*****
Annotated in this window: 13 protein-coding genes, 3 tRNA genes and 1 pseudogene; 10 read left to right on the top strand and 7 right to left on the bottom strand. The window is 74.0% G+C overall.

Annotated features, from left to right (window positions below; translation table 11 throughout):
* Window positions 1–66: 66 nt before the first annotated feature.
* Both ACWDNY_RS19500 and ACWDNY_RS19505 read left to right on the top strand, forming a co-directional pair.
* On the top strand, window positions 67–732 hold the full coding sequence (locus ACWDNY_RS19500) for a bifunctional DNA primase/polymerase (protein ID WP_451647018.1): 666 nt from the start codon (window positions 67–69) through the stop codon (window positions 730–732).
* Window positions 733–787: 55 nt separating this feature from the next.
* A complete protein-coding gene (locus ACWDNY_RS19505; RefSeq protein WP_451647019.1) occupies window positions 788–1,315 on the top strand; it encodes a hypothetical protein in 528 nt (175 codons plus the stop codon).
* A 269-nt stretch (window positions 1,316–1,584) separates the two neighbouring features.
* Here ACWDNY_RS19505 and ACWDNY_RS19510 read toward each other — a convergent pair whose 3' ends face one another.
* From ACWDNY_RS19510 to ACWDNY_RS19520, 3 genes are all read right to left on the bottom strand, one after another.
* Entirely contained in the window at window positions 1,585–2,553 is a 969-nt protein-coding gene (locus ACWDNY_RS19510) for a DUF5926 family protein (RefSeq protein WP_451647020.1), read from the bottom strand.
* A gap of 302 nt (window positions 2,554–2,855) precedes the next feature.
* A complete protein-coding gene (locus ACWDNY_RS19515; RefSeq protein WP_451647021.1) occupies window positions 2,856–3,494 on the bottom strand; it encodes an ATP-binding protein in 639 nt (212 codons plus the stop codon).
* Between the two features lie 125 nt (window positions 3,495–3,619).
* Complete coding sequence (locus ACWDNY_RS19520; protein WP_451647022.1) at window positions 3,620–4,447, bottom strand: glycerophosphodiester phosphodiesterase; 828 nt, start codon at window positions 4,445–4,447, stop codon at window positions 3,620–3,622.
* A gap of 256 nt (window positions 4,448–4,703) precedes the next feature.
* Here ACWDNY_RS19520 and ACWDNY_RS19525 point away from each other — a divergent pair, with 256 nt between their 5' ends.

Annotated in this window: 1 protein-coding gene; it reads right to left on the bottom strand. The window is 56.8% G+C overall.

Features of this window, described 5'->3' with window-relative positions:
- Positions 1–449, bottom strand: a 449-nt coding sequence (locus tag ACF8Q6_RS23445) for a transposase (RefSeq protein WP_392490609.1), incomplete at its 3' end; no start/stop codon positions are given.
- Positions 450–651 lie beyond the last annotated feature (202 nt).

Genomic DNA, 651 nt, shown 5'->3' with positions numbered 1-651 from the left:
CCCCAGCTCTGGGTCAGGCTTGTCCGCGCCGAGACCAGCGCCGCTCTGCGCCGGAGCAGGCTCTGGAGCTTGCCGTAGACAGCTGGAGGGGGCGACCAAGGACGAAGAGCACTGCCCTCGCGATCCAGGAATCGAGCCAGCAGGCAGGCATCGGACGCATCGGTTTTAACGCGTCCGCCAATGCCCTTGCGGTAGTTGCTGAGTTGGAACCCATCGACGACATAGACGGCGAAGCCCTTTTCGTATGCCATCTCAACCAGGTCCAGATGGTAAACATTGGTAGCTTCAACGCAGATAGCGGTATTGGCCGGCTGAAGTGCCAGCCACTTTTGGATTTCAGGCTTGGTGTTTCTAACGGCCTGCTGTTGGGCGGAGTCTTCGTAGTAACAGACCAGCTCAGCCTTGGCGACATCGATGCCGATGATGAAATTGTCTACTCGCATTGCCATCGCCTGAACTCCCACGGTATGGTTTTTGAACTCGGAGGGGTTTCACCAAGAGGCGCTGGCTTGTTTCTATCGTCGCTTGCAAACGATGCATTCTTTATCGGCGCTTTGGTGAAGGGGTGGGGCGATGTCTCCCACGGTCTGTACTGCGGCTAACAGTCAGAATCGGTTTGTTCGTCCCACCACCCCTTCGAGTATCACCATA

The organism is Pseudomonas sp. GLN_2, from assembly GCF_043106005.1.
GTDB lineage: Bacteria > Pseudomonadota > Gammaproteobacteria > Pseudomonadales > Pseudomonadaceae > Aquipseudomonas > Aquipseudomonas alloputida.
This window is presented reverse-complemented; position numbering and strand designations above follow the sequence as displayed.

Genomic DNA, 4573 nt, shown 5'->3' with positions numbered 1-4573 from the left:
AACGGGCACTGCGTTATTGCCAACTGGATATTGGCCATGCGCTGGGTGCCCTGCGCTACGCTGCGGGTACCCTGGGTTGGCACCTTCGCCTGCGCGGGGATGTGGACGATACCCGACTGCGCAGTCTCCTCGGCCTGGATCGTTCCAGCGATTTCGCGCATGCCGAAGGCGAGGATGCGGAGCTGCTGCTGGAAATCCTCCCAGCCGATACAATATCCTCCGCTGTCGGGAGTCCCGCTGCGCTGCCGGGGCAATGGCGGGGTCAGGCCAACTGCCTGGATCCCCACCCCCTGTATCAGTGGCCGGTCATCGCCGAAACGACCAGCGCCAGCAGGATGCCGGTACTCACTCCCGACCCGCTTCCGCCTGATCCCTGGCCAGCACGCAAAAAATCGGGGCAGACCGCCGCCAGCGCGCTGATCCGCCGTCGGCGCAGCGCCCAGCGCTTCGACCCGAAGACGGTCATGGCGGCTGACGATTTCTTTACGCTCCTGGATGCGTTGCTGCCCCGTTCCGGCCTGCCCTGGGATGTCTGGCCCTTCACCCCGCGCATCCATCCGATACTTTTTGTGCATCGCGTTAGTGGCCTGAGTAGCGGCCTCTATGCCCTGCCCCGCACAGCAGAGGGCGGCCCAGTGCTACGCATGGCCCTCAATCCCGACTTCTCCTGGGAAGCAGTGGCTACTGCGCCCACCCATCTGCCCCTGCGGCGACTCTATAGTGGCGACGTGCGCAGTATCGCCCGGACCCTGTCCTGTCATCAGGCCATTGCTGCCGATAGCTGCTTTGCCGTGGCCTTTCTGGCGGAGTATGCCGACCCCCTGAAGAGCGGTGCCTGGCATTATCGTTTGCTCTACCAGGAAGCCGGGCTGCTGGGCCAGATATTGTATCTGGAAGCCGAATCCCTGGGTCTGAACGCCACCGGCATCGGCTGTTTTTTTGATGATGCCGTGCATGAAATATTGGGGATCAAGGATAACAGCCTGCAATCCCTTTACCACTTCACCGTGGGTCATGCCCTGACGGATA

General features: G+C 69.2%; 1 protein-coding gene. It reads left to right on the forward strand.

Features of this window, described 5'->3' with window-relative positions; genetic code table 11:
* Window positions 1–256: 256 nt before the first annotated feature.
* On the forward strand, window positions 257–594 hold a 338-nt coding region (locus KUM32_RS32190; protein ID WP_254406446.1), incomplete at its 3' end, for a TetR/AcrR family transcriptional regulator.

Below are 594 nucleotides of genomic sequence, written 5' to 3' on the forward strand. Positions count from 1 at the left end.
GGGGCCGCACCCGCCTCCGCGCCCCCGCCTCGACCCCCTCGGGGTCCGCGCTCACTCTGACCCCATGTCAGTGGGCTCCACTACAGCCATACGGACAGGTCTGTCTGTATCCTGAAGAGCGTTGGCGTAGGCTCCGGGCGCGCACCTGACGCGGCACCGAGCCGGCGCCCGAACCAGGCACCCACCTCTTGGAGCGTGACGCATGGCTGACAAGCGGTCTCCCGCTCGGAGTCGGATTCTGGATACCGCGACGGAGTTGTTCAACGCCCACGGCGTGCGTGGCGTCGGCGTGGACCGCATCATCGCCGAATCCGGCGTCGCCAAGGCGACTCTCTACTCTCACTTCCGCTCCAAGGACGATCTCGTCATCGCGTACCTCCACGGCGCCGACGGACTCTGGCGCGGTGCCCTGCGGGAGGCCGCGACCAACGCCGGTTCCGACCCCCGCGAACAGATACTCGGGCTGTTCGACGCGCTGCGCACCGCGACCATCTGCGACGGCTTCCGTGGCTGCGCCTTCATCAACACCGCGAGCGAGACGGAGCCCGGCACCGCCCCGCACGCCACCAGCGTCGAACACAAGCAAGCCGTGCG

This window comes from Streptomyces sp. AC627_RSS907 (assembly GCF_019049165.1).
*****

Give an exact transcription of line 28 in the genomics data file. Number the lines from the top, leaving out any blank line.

AACGGGCACTGCGTTATTGCCAACTGGATATTGGCCATGCGCTGGGTGCCCTGCGCTACGCTGCGGGTACCCTGGGTTGGCACCTTCGCCTGCGCGGGGATGTGGACGATACCCGACTGCGCAGTCTCCTCGGCCTGGATCGTTCCAGCGATTTCGCGCATGCCGAAGGCGAGGATGCGGAGCTGCTGCTGGAAATCCTCCCAGCCGATACAATATCCTCCGCTGTCGGGAGTCCCGCTGCGCTGCCGGGGCAATGGCGGGGTCAGGCCAACTGCCTGGATCCCCACCCCCTGTATCAGTGGCCGGTCATCGCCGAAACGACCAGCGCCAGCAGGATGCCGGTACTCACTCCCGACCCGCTTCCGCCTGATCCCTGGCCAGCACGCAAAAAATCGGGGCAGACCGCCGCCAGCGCGCTGATCCGCCGTCGGCGCAGCGCCCAGCGCTTCGACCCGAAGACGGTCATGGCGGCTGACGATTTCTTTACGCTCCTGGATGCGTTGCTGCCCCGTTCCGGCCTGCCCTGGGATGTCTGGCCCTTCACCCCGCGCATCCATCCGATACTTTTTGTGCATCGCGTTAGTGGCCTGAGTAGCGGCCTCTATGCCCTGCCCCGCACAGCAGAGGGCGGCCCAGTGCTACGCATGGCCCTCAATCCCGACTTCTCCTGGGAAGCAGTGGCTACTGCGCCCACCCATCTGCCCCTGCGGCGACTCTATAGTGGCGACGTGCGCAGTATCGCCCGGACCCTGTCCTGTCATCAGGCCATTGCTGCCGATAGCTGCTTTGCCGTGGCCTTTCTGGCGGAGTATGCCGACCCCCTGAAGAGCGGTGCCTGGCATTATCGTTTGCTCTACCAGGAAGCCGGGCTGCTGGGCCAGATATTGTATCTGGAAGCCGAATCCCTGGGTCTGAACGCCACCGGCATCGGCTGTTTTTTTGATGATGCCGTGCATGAAATATTGGGGATCAAGGATAACAGCCTGCAATCCCTTTACCACTTCACCGTGGGTCATGCCCTGACGGATA